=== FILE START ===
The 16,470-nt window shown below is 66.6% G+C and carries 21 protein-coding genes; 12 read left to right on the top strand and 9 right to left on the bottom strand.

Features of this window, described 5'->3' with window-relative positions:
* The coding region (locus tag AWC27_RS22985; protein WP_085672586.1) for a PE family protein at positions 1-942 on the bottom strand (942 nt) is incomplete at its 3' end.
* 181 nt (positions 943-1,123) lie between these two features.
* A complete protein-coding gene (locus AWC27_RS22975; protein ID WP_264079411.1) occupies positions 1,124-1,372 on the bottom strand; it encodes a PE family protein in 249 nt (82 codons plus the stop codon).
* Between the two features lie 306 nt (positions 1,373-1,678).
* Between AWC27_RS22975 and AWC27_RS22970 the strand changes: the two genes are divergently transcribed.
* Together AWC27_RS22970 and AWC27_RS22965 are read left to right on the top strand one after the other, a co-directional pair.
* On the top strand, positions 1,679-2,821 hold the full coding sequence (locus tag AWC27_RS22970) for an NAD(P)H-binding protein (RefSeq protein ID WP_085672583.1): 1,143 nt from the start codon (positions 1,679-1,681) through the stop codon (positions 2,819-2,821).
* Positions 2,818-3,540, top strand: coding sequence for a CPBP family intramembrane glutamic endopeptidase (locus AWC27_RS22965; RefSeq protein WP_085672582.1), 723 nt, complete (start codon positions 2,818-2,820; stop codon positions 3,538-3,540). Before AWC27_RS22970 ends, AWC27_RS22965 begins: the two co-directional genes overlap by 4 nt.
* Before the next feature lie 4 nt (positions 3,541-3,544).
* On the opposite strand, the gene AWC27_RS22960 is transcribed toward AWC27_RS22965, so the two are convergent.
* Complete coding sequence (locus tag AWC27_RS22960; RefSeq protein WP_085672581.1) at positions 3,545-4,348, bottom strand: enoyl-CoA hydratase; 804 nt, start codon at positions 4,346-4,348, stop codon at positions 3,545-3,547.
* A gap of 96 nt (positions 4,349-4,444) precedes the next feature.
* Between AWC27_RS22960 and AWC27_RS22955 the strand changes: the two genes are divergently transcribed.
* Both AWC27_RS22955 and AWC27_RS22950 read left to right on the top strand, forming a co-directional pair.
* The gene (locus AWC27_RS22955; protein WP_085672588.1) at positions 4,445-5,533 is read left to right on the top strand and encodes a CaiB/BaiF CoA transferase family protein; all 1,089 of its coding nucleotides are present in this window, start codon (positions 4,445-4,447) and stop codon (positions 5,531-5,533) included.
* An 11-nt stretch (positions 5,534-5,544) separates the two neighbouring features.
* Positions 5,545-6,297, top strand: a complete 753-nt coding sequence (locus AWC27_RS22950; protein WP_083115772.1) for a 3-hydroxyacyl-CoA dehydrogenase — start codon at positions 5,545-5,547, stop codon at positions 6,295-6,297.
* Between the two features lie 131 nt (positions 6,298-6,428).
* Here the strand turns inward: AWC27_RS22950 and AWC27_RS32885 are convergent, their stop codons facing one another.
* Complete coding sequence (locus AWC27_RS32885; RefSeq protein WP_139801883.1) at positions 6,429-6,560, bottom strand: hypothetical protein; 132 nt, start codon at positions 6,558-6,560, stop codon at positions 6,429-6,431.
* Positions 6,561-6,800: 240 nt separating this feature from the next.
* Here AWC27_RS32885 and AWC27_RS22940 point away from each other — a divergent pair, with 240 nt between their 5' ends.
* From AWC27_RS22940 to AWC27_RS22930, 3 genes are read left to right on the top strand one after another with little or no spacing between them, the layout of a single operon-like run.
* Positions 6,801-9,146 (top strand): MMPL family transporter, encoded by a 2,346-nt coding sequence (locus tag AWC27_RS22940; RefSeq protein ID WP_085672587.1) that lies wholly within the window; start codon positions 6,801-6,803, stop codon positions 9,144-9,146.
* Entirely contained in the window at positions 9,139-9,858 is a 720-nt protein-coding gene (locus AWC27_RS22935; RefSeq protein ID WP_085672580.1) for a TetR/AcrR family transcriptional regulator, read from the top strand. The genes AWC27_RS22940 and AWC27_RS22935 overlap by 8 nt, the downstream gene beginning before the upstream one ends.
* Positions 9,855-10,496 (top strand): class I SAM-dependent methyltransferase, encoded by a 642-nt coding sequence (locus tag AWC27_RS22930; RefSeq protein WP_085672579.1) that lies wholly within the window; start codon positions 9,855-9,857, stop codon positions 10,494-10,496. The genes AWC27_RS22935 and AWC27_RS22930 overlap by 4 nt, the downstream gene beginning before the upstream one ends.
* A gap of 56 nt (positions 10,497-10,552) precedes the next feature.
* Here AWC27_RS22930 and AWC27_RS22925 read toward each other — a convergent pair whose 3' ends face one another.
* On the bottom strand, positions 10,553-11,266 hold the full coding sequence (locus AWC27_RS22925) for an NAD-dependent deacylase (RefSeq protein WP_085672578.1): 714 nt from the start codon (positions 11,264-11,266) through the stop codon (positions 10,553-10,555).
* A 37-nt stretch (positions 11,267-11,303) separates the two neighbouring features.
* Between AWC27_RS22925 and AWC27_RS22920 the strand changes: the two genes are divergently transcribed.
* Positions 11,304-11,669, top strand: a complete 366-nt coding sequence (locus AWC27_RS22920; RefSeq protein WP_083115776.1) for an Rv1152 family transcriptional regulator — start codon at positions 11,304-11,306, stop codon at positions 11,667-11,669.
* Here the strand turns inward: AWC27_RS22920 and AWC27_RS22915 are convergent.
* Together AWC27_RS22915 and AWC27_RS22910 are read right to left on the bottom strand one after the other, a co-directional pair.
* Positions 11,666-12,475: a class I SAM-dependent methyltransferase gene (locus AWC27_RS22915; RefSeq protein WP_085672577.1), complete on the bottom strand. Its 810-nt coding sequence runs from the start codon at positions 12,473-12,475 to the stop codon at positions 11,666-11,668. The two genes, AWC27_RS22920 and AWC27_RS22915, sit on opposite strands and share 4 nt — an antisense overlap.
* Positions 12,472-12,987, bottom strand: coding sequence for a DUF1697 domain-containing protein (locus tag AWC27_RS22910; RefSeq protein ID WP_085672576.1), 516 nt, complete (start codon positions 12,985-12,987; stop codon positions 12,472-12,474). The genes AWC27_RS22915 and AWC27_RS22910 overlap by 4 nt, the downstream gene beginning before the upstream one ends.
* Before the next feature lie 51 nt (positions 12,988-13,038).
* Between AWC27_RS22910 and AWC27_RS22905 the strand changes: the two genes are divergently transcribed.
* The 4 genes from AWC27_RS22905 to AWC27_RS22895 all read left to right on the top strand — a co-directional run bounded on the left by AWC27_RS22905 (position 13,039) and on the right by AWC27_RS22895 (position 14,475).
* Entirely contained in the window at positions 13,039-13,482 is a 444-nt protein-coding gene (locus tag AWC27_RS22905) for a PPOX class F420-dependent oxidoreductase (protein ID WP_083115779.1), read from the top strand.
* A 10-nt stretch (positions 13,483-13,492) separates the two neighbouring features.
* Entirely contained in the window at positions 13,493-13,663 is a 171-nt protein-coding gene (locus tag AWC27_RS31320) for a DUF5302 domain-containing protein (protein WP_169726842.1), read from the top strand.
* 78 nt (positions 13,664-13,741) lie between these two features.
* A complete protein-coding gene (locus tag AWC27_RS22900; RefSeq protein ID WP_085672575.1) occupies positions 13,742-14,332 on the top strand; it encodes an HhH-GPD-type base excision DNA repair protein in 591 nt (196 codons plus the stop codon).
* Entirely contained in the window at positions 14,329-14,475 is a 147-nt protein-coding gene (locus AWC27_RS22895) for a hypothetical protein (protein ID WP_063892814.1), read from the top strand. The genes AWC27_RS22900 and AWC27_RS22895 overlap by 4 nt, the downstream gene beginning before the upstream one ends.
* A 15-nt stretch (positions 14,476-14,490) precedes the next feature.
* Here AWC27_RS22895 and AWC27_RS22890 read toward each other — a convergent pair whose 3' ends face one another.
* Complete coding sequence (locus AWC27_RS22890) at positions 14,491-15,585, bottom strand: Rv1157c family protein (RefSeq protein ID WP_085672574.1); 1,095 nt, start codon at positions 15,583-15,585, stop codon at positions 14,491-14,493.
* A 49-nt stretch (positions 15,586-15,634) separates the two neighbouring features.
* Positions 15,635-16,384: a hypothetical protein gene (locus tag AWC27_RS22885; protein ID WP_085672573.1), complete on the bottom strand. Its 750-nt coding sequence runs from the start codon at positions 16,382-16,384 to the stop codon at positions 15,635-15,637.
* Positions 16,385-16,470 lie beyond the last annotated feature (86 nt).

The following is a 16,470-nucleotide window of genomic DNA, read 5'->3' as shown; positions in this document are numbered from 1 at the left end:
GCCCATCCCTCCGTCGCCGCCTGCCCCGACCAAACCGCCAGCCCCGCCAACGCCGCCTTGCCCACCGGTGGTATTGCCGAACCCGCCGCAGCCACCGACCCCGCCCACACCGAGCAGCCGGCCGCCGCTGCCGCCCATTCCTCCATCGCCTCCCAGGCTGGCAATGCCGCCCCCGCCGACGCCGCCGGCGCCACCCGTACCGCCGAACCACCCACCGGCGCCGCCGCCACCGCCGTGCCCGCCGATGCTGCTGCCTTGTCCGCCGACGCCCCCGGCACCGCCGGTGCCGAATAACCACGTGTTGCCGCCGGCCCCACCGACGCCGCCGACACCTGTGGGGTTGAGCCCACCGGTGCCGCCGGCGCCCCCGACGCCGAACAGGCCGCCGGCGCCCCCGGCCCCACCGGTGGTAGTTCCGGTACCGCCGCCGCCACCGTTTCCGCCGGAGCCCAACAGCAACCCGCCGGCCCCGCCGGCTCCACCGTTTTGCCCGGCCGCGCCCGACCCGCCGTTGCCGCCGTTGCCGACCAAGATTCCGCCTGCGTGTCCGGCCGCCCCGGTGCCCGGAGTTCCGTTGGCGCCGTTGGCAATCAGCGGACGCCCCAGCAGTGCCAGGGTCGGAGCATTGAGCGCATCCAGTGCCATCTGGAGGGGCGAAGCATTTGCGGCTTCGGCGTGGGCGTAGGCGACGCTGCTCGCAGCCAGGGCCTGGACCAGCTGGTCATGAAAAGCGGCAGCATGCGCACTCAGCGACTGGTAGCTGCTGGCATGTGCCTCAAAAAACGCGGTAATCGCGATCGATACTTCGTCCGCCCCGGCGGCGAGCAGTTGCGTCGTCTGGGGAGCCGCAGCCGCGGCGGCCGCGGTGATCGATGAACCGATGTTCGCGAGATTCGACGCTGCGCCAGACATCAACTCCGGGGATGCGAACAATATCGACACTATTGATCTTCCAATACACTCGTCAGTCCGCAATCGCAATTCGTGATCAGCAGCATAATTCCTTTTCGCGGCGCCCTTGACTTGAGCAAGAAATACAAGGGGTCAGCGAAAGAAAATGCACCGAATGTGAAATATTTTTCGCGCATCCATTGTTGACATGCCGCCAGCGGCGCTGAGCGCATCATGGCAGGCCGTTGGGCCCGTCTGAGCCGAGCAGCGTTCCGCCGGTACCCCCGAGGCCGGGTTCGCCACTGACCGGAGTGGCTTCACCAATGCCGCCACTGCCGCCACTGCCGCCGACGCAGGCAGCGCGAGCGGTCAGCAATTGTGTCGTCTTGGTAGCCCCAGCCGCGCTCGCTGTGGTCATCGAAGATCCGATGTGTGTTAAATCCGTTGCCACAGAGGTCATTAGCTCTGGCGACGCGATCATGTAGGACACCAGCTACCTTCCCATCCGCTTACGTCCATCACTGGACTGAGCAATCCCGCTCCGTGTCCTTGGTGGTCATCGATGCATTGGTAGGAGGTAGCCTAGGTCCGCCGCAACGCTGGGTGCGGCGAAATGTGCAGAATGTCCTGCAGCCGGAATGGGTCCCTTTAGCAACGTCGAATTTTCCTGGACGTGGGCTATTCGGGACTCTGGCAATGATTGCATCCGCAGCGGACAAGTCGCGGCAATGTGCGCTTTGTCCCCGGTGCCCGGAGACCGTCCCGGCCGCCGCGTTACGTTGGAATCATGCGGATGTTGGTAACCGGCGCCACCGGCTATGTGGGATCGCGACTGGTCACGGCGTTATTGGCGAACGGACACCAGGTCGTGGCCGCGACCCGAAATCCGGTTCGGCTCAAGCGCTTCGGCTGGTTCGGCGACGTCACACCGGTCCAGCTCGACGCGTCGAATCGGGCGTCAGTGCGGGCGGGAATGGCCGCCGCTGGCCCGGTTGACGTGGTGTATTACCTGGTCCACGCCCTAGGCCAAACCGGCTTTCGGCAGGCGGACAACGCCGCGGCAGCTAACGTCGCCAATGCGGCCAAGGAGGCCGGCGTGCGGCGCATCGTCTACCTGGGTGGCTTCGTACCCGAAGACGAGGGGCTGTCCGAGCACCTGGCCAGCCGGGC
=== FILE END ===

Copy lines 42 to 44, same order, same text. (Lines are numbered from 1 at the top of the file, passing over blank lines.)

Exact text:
* Entirely contained in the window at positions 13,039-13,482 is a 444-nt protein-coding gene (locus tag AWC27_RS22905) for a PPOX class F420-dependent oxidoreductase (protein ID WP_083115779.1), read from the top strand.
* A 10-nt stretch (positions 13,483-13,492) separates the two neighbouring features.
* Entirely contained in the window at positions 13,493-13,663 is a 171-nt protein-coding gene (locus tag AWC27_RS31320) for a DUF5302 domain-containing protein (protein WP_169726842.1), read from the top strand.